The physical oceanography of the transport of floating marine debris

Erik Van Sebille, Stefano Aliani, Kara Lavender Law, Nikolai Maximenko, José M. Alsina, Andrei Bagaev, Melanie Bergmann, Bertrand Chapron, Irina Chubarenko, Andrés Cózar, Philippe Delandmeter, Matthias Egger, Baylor Fox-Kemper, Shungudzemwoyo P. Garaba, Lonneke Goddijn-Murphy, Britta Denise Hardesty, Matthew J. Hoffman, Atsuhiko Isobe, Cleo E. Jongedijk, Mikael L.A. KaandorpLiliya Khatmullina, Albert A. Koelmans, Tobias Kukulka, Charlotte Laufkötter, Laurent Lebreton, Delphine Lobelle, Christophe Maes, Victor Martinez-Vicente, Miguel Angel Morales Maqueda, Marie Poulain-Zarcos, Ernesto Rodríguez, Peter G. Ryan, Alan L. Shanks, Won Joon Shim, Giuseppe Suaria, Martin Thiel, Ton S. Van Den Bremer, David Wichmann

Research output: Contribution to journalReview articlepeer-review

426 Citations (Scopus)


Marine plastic debris floating on the ocean surface is a major environmental problem. However, its distribution in the ocean is poorly mapped, and most of the plastic waste estimated to have entered the ocean from land is unaccounted for. Better understanding of how plastic debris is transported from coastal and marine sources is crucial to quantify and close the global inventory of marine plastics, which in turn represents critical information for mitigation or policy strategies. At the same time, plastic is a unique tracer that provides an opportunity to learn more about the physics and dynamics of our ocean across multiple scales, from the Ekman convergence in basin-scale gyres to individual waves in the surfzone. In this review, we comprehensively discuss what is known about the different processes that govern the transport of floating marine plastic debris in both the open ocean and the coastal zones, based on the published literature and referring to insights from neighbouring fields such as oil spill dispersion, marine safety recovery, plankton connectivity, and others. We discuss how measurements of marine plastics (both in situ and in the laboratory), remote sensing, and numerical simulations can elucidate these processes and their interactions across spatio-temporal scales.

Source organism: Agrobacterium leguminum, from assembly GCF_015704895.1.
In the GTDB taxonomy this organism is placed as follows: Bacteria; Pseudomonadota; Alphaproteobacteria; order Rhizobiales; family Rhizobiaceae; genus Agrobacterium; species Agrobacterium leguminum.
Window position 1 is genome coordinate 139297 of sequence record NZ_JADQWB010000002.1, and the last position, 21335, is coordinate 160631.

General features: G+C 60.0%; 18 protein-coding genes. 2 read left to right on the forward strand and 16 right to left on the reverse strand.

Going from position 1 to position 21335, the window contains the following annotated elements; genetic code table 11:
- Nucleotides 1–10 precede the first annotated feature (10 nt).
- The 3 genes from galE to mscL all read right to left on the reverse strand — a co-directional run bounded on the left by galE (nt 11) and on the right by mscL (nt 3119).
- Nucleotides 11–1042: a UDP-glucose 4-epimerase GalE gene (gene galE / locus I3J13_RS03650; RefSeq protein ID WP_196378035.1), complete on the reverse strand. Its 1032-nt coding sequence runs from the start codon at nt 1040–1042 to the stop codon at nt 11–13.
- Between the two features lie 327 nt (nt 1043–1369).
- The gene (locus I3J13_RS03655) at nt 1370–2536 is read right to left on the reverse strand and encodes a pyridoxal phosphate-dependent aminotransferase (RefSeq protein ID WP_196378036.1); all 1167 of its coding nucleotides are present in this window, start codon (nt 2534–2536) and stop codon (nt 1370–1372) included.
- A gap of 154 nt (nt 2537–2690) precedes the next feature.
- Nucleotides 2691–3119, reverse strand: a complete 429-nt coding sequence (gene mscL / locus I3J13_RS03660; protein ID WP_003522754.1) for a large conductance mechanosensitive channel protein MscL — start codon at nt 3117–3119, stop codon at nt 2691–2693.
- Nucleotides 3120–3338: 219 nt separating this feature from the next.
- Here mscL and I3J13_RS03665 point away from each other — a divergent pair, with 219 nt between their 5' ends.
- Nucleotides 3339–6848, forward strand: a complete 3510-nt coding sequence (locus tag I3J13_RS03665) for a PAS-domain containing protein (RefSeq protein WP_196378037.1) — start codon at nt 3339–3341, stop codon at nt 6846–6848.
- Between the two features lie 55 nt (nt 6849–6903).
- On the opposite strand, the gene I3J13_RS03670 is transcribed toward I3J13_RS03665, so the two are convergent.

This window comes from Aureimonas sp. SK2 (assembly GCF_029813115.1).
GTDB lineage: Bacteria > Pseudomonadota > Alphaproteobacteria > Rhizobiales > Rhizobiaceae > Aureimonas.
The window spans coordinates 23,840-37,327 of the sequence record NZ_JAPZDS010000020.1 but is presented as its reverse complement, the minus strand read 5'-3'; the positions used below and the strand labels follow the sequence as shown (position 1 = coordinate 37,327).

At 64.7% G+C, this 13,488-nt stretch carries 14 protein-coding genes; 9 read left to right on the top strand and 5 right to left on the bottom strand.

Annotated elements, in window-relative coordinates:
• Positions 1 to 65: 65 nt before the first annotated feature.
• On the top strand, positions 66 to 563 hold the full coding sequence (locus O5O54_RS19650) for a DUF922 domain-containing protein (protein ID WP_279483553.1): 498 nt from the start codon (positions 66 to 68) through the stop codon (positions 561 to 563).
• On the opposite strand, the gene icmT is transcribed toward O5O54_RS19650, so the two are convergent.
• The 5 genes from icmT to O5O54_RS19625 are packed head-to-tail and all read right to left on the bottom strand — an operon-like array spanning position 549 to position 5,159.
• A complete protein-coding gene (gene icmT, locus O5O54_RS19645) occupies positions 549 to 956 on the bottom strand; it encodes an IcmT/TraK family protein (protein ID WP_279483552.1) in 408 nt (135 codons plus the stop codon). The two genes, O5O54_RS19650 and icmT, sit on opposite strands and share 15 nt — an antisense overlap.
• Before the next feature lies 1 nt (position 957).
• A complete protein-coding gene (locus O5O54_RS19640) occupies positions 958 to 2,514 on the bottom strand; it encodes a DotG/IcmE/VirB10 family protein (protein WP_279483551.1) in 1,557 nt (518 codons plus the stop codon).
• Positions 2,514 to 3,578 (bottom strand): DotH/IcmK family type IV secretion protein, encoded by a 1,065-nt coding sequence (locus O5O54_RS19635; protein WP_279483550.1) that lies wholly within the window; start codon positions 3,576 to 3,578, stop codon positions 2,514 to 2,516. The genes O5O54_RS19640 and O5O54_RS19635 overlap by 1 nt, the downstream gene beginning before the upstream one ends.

Original languageEnglish
Article number023003
JournalEnvironmental Research Letters
Issue number2
Publication statusPublished - Feb 17 2020

All Science Journal Classification (ASJC) codes

  • Renewable Energy, Sustainability and the Environment
  • General Environmental Science
  • Public Health, Environmental and Occupational Health


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